By TEREASA NIMS
Sunday Times Newspapers
ALLEN PARK — Allegations of retaliation and denying a former employee from applying for another city job has the municipality in court again.
Former Parks and Recreation employee Ken Briere is suing the city for wrongful termination after he was fired 45 days after filing an Equal Employment Opportunity Commission complaint against the city. Briere’s attorney, Ray Guzull, said his client was an 11-year employee who was denied the ability to apply for a foreman job.
Guzall said the case is in the discovery phase in the United States District Court Eastern District of Michigan. He said there is another month left for this phase.
He said his client was injured on the job and later knew there was a foreman job available.
“The job was never posted and they wouldn’t let him apply for it,” Guzall said. “The EEOC complaint (in the lawsuit) stems from the failure of them to give him an interview.”
Briere then filed an EEOC complaint with the EEOC and 45 days later, on Aug. 15, 2014, he was fired.
Guzall said Briere injured his shoulder on the job and required surgery. He wasn’t able to lift anything over his head or subject himself to repetitive movement.
Briere’s lawsuit comes on the heels of a recently settled lawsuit by resident Matt Tracer against the city. Guzall also defended Tracer.
Tracer was awarded more than $60,000 in the lawsuit settled in October. He sued Mayor William Matakas and the City Council in 2014. Tracer cited the mayor kept him from speaking during a 2013 council meeting and had him falsely arrested.
Tracer said the events caused him emotional distress and he planned to move from the city after living there for 46 years, fearing further wrongful imprisonment and trumped charges.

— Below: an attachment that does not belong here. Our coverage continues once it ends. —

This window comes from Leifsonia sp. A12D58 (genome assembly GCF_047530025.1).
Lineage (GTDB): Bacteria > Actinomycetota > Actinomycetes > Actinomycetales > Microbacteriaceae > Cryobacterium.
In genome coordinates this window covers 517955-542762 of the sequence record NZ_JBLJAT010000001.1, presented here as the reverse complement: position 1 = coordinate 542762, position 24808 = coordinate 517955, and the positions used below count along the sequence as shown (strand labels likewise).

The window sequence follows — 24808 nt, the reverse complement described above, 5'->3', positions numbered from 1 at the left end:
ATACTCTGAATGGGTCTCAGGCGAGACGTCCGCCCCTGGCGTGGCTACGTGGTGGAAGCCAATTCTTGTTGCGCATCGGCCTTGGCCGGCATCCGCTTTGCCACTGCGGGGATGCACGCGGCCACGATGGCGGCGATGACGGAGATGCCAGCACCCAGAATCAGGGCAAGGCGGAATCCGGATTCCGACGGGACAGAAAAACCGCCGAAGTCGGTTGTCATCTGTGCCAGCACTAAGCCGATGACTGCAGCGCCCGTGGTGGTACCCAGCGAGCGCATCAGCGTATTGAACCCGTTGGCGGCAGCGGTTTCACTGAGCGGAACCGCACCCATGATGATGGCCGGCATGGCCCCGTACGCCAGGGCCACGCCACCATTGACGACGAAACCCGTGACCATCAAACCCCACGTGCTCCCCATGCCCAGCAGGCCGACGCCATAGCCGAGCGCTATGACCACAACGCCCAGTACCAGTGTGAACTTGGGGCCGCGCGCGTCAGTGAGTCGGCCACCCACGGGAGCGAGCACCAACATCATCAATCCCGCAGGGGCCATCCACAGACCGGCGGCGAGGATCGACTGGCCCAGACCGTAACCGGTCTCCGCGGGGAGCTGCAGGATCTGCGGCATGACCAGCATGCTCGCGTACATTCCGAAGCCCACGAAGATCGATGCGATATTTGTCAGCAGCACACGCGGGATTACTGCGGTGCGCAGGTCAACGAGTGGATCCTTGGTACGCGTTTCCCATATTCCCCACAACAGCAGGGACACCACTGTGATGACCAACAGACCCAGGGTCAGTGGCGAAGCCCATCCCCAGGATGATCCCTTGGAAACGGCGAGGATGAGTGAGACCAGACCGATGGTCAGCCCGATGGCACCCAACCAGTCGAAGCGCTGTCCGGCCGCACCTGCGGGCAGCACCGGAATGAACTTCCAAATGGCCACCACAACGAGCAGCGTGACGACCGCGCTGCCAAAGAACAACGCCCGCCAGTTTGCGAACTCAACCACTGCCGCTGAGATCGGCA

Tracer was removed from a May 14, 2013, City Council meeting alleging police were making false statements and were performing illegal and improper acts.
A city council member said Tracer reportedly clucked like a chicken and called the mayor a coward. Matakas ordered Tracer removed from the meeting, citing he was causing a disturbance.
Afterward, Tracer obtained a transcript of the meeting, pointing out Matakas called him a “loon.”
Tracer said he made it known before the next council meeting that he was going to share the “loon” comment during public comments. But Guzall said Tracer didn’t because in an effort to quiet Tracer, the mayor had him arrested before the meeting.
Prior to this lawsuit, Tracer hired Guzall to represent him after he was arrested and the police allegedly broke his ribs. The case was settled out of court.
Guzall has had various encounters with the city, saying officials don’t always do the smartest things.
Guzall has had various encounters in court with the city, including nearly 12 years ago when late resident Curtis McGuire was arrested during a council meeting while protesting the council’s actions. Guzall said the case was settled out of court.
City officials did not respond to phone calls as of press time.
(Tereasa Nims can be reached at firstname.lastname@example.org.)